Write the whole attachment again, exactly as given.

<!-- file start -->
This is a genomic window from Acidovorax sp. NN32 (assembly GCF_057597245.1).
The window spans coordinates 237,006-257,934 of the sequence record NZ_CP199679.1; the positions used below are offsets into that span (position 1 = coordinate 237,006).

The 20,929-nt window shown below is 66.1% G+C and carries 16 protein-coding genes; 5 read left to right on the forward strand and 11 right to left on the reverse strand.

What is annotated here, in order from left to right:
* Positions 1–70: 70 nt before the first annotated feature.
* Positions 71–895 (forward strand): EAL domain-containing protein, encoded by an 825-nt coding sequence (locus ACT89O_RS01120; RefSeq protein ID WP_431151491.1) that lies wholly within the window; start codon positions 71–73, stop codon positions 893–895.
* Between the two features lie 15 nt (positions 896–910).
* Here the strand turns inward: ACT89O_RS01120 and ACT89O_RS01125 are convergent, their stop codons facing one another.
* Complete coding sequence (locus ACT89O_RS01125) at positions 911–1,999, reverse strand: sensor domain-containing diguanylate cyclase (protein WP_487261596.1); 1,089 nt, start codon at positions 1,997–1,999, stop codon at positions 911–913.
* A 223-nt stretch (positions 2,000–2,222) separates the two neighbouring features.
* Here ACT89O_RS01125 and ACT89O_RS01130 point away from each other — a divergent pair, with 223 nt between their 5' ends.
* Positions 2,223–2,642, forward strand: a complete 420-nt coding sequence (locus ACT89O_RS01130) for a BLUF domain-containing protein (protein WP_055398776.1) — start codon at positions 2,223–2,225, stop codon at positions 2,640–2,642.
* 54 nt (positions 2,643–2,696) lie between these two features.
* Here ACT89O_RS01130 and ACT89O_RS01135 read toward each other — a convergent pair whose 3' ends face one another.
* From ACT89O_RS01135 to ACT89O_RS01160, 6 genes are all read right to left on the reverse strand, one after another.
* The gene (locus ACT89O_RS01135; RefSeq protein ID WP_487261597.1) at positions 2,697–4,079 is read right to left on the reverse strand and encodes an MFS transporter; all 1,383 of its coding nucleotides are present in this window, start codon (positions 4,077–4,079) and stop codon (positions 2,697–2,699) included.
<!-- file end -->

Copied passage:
This is a genomic window from Acidovorax sp. NN32 (assembly GCF_057597245.1).
The window spans coordinates 237,006-257,934 of the sequence record NZ_CP199679.1; the positions used below are offsets into that span (position 1 = coordinate 237,006).

The 20,929-nt window shown below is 66.1% G+C and carries 16 protein-coding genes; 5 read left to right on the forward strand and 11 right to left on the reverse strand.

What is annotated here, in order from left to right:
* Positions 1–70: 70 nt before the first annotated feature.
* Positions 71–895 (forward strand): EAL domain-containing protein, encoded by an 825-nt coding sequence (locus ACT89O_RS01120; RefSeq protein ID WP_431151491.1) that lies wholly within the window; start codon positions 71–73, stop codon positions 893–895.
* Between the two features lie 15 nt (positions 896–910).
* Here the strand turns inward: ACT89O_RS01120 and ACT89O_RS01125 are convergent, their stop codons facing one another.
* Complete coding sequence (locus ACT89O_RS01125) at positions 911–1,999, reverse strand: sensor domain-containing diguanylate cyclase (protein WP_487261596.1); 1,089 nt, start codon at positions 1,997–1,999, stop codon at positions 911–913.
* A 223-nt stretch (positions 2,000–2,222) separates the two neighbouring features.
* Here ACT89O_RS01125 and ACT89O_RS01130 point away from each other — a divergent pair, with 223 nt between their 5' ends.
* Positions 2,223–2,642, forward strand: a complete 420-nt coding sequence (locus ACT89O_RS01130) for a BLUF domain-containing protein (protein WP_055398776.1) — start codon at positions 2,223–2,225, stop codon at positions 2,640–2,642.
* 54 nt (positions 2,643–2,696) lie between these two features.
* Here ACT89O_RS01130 and ACT89O_RS01135 read toward each other — a convergent pair whose 3' ends face one another.
* From ACT89O_RS01135 to ACT89O_RS01160, 6 genes are all read right to left on the reverse strand, one after another.
* The gene (locus ACT89O_RS01135; RefSeq protein ID WP_487261597.1) at positions 2,697–4,079 is read right to left on the reverse strand and encodes an MFS transporter; all 1,383 of its coding nucleotides are present in this window, start codon (positions 4,077–4,079) and stop codon (positions 2,697–2,699) included.